Characters may spend a weapon proficiency slot on a Two-Weapon Fighting Style to reduce the two weapon penalty to -1 on the main weapon and -2 on the offhand weapon, instead of the standard -2 and -4. Characters may also spend a weapon proficiency slot on Ambidexterous Fighting Style, which will make the weapon penalty of the offhand weapon the same as the main weapon. These abilities can stack together to allow a warrior to fight two-handed with only a -1 penalty to each weapon. The Ranger class does not have these abilities automatically, rather he suffers no penalties at all two weapon fighting when wearing studded leather or lighter. If he wishes to fight with heavier armor, he suffers the same penalties and must spend slots on the same fighting style proficiencies to reduce the penalties in the same manner.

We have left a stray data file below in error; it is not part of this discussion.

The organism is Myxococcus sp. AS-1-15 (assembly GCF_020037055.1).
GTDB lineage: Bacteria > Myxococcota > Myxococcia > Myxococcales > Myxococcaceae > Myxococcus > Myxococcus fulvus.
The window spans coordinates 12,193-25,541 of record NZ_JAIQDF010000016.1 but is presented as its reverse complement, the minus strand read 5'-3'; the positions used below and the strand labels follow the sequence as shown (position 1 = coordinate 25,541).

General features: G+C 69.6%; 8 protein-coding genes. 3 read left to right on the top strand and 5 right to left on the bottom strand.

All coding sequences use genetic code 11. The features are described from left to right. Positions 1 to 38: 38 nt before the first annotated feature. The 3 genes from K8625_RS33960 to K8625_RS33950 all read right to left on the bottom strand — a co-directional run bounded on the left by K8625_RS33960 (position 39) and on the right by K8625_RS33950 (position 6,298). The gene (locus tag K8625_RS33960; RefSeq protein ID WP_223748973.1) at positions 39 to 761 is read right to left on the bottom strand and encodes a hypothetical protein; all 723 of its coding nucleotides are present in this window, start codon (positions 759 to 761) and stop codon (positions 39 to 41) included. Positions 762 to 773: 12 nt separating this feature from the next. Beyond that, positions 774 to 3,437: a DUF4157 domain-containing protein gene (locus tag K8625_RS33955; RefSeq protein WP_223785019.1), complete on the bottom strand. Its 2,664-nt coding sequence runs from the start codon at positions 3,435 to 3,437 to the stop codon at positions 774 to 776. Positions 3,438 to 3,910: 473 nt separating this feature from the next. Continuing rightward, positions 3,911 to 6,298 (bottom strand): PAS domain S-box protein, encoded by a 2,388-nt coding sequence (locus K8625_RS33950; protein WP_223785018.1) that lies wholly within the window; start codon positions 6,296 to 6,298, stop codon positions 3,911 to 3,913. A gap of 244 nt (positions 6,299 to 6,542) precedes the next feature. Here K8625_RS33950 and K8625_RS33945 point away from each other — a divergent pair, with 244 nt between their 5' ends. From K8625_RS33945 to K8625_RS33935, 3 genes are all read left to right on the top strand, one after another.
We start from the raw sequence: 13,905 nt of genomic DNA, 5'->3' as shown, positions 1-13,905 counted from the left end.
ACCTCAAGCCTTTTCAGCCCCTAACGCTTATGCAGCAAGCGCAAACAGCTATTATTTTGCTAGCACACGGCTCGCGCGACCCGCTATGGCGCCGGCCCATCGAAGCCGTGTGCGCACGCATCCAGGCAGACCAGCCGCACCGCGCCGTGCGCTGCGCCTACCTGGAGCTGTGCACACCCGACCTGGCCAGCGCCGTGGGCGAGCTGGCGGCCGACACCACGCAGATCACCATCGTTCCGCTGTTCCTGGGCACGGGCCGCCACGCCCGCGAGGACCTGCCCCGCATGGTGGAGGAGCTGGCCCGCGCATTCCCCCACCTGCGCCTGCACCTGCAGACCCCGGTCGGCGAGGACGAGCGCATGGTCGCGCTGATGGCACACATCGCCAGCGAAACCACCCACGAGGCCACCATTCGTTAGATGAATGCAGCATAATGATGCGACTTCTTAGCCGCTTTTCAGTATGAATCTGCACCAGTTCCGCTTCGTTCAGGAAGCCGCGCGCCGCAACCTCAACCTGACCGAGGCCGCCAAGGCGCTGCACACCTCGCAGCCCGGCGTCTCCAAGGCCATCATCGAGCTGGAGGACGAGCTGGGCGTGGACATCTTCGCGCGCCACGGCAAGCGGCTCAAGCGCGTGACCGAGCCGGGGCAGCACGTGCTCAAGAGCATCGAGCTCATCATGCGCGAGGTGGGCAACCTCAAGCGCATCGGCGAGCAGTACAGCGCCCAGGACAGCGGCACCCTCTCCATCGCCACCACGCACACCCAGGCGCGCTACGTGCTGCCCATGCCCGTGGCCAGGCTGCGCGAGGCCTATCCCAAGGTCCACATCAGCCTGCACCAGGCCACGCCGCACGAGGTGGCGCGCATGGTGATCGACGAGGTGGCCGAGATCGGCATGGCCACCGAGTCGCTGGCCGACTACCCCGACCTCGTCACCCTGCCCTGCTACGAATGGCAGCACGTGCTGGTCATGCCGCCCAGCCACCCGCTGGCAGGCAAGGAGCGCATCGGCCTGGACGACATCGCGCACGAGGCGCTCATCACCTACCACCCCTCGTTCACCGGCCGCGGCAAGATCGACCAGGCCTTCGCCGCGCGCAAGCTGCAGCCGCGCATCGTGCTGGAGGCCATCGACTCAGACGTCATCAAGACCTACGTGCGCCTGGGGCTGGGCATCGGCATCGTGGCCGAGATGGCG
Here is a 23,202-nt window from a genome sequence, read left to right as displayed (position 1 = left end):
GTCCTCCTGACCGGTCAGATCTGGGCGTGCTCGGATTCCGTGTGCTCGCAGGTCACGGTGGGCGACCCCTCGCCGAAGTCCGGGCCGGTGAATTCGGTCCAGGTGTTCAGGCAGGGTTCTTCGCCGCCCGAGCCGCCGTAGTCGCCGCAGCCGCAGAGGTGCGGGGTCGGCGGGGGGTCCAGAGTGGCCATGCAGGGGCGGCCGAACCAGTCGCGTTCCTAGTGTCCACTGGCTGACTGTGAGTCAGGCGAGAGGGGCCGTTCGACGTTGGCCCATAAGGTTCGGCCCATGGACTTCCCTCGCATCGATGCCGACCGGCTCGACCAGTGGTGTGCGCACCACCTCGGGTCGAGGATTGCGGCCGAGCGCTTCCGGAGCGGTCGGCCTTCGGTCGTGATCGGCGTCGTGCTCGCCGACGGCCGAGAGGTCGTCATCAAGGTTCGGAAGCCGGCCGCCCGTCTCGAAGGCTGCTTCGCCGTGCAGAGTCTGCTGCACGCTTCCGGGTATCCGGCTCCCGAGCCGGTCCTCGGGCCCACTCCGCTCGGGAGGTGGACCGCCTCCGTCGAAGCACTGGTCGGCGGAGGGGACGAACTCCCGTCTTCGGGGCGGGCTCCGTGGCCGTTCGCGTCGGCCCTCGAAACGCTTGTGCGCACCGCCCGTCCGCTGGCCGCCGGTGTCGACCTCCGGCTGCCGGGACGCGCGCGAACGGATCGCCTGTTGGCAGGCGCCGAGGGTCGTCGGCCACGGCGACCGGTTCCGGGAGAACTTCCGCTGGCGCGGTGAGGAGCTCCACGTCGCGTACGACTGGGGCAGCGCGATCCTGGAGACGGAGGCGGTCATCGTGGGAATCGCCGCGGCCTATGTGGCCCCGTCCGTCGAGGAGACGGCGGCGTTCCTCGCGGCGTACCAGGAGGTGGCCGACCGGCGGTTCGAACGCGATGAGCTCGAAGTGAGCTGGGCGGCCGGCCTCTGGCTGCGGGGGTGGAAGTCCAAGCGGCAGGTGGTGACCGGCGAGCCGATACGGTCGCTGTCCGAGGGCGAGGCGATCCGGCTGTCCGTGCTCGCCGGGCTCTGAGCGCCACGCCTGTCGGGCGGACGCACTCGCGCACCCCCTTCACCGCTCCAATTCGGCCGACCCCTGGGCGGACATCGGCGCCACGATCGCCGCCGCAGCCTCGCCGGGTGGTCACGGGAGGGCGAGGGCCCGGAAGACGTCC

Iajutsu Focus

Samurai Characters who are at least specialized in the Katana may spend a weapon proficiency slot on Iajutsu. Iajutsu is the art of unsheathing the Katana in a single powerful strike and returning the Katana to the sheath in the same motion. This technique is lightning fast and is observed as a sudden blur of movement. Iajutsu practitioners can have any of the following effects, but only one at a time:

  • Can draw, attack, and resheath the Katana in a single motion, or any combination of the three
  • May attack in the surprise round, even if caught by surprise
  • If attacking from sheathed, may gain a +2 to damage if suffering a -2 to hit, this attack leaves the katana unsheathed at the end of the round
Unarmed Combat